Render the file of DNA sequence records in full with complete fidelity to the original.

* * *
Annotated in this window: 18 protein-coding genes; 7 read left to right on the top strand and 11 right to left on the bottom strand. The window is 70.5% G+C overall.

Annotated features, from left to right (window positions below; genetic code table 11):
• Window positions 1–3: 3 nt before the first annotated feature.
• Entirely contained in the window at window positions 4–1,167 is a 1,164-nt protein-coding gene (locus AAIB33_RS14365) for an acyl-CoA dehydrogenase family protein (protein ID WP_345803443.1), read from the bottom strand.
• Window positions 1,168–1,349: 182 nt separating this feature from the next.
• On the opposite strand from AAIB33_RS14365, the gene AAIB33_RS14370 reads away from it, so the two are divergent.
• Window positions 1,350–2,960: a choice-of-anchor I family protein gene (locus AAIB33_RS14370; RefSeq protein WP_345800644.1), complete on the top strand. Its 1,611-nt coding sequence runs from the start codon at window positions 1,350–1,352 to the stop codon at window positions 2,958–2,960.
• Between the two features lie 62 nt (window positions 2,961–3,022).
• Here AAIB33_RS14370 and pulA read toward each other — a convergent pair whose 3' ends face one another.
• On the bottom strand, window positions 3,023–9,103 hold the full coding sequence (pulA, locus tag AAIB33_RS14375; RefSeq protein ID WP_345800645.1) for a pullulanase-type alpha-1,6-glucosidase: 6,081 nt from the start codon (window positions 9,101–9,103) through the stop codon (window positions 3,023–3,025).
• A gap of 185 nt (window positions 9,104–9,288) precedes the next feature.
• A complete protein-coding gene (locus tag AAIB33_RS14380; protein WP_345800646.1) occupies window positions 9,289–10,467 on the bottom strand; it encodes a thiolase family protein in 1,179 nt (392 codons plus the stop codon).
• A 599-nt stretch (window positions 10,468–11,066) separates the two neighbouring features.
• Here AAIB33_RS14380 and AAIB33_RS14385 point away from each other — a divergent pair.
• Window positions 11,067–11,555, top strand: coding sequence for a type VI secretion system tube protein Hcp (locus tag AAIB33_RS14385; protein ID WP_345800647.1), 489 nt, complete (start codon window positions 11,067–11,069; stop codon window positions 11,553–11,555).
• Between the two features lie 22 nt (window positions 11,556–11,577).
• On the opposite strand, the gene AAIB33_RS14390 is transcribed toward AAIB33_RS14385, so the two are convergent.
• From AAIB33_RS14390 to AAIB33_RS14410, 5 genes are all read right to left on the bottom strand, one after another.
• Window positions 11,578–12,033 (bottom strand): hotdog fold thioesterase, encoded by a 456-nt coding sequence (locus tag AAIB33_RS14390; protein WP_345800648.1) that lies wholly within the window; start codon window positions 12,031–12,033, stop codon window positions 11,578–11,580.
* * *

Annotated in this window: 18 protein-coding genes; 7 read left to right on the top strand and 11 right to left on the bottom strand. The window is 70.5% G+C overall.

Annotated features, from left to right (window positions below; genetic code table 11):
• Window positions 1–3: 3 nt before the first annotated feature.
• Entirely contained in the window at window positions 4–1,167 is a 1,164-nt protein-coding gene (locus AAIB33_RS14365) for an acyl-CoA dehydrogenase family protein (protein ID WP_345803443.1), read from the bottom strand.
• Window positions 1,168–1,349: 182 nt separating this feature from the next.
• On the opposite strand from AAIB33_RS14365, the gene AAIB33_RS14370 reads away from it, so the two are divergent.
• Window positions 1,350–2,960: a choice-of-anchor I family protein gene (locus AAIB33_RS14370; RefSeq protein WP_345800644.1), complete on the top strand. Its 1,611-nt coding sequence runs from the start codon at window positions 1,350–1,352 to the stop codon at window positions 2,958–2,960.
• Between the two features lie 62 nt (window positions 2,961–3,022).
• Here AAIB33_RS14370 and pulA read toward each other — a convergent pair whose 3' ends face one another.
• On the bottom strand, window positions 3,023–9,103 hold the full coding sequence (pulA, locus tag AAIB33_RS14375; RefSeq protein ID WP_345800645.1) for a pullulanase-type alpha-1,6-glucosidase: 6,081 nt from the start codon (window positions 9,101–9,103) through the stop codon (window positions 3,023–3,025).
• A gap of 185 nt (window positions 9,104–9,288) precedes the next feature.
• A complete protein-coding gene (locus tag AAIB33_RS14380; protein WP_345800646.1) occupies window positions 9,289–10,467 on the bottom strand; it encodes a thiolase family protein in 1,179 nt (392 codons plus the stop codon).
• A 599-nt stretch (window positions 10,468–11,066) separates the two neighbouring features.
• Here AAIB33_RS14380 and AAIB33_RS14385 point away from each other — a divergent pair.
• Window positions 11,067–11,555, top strand: coding sequence for a type VI secretion system tube protein Hcp (locus tag AAIB33_RS14385; protein ID WP_345800647.1), 489 nt, complete (start codon window positions 11,067–11,069; stop codon window positions 11,553–11,555).
• Between the two features lie 22 nt (window positions 11,556–11,577).
• On the opposite strand, the gene AAIB33_RS14390 is transcribed toward AAIB33_RS14385, so the two are convergent.
• From AAIB33_RS14390 to AAIB33_RS14410, 5 genes are all read right to left on the bottom strand, one after another.
• Window positions 11,578–12,033 (bottom strand): hotdog fold thioesterase, encoded by a 456-nt coding sequence (locus tag AAIB33_RS14390; protein WP_345800648.1) that lies wholly within the window; start codon window positions 12,031–12,033, stop codon window positions 11,578–11,580.